1) Before the final music mixes were made, my score for the Lightcycle Sequence was cut in favor of the sound effects. Big disappointment to me. That was among several sections on the multitrack work tapes that were never completed. We did create a rough demo "outtake" version as a favor for Disney upon the release of the TRON LaserDisk deluxe edition a few years ago (I've just been told it's on the new DVD, too, thanx: Brendan). But there was no time or budget to bring it up to the standards of the rest of the music score, and it does not appear on this new CD. I retain ownership of that section, unused in the actual film, and reworked and expanded it into the opening Scherzo of the "Io" movement from Digital Moonscapes. You should listen to that track (#8) if you want to hear "the definitive version" of this selection. Film composers often do the same thing with their better ideas that remain unused for various reasons. For example, Alex North reworked some unused music he'd written for Kubrick's 2001 A Space Odyssey into several sections of his much later score to Dragonslayer. Can't keep a good idea down!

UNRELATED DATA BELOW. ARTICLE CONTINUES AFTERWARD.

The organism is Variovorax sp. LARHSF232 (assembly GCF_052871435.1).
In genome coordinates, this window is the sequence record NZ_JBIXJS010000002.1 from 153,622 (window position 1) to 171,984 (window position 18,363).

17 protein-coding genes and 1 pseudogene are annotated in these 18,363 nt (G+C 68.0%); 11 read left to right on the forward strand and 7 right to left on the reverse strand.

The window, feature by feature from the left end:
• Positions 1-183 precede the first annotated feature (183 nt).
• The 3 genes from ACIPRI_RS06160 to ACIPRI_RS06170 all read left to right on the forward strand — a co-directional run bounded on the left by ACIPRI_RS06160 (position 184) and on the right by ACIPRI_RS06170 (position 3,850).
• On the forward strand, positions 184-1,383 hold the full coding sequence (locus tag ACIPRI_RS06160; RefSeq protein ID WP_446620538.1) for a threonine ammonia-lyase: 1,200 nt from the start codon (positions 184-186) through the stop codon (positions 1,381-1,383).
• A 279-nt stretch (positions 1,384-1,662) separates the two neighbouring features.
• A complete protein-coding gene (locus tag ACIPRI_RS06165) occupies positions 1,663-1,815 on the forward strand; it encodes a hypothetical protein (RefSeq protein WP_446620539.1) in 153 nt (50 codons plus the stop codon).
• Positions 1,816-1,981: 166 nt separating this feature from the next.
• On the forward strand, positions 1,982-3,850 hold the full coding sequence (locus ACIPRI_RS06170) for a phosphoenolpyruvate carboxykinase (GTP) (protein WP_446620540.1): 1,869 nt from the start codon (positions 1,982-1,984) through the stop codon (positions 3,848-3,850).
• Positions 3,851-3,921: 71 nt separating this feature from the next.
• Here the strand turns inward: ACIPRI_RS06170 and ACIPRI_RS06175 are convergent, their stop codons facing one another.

2) In reaction to many overly emotional (obsessive?) messages being sent over the net, including to us, we've all become quite gun-shy about changing ANYTHING on any remastered album. Only if absolutely necessary. So you will discover that the new TRON CD has all of the original tracks, in the original order (bonus tracks added at the end). Yes, that includes the two Journey songs as before -- there was space, why not? So please don't complain -- just think of the howls if Disney had NOT included them (then again, you can't win, it would appear...). Many filmscore albums I've heard are simply cluttered with tracks of pop songs that were needle dropped into the film, and I do understand how that can be annoying if you want to hear the background score, not what's called "source music." Many of us agree: just the soundtrack score on all albums described as "soundtrack score" albums, QED. But for two songs (one written for the film itself) it's scarcely a biggus dealus (unlike what was done to the end titles...)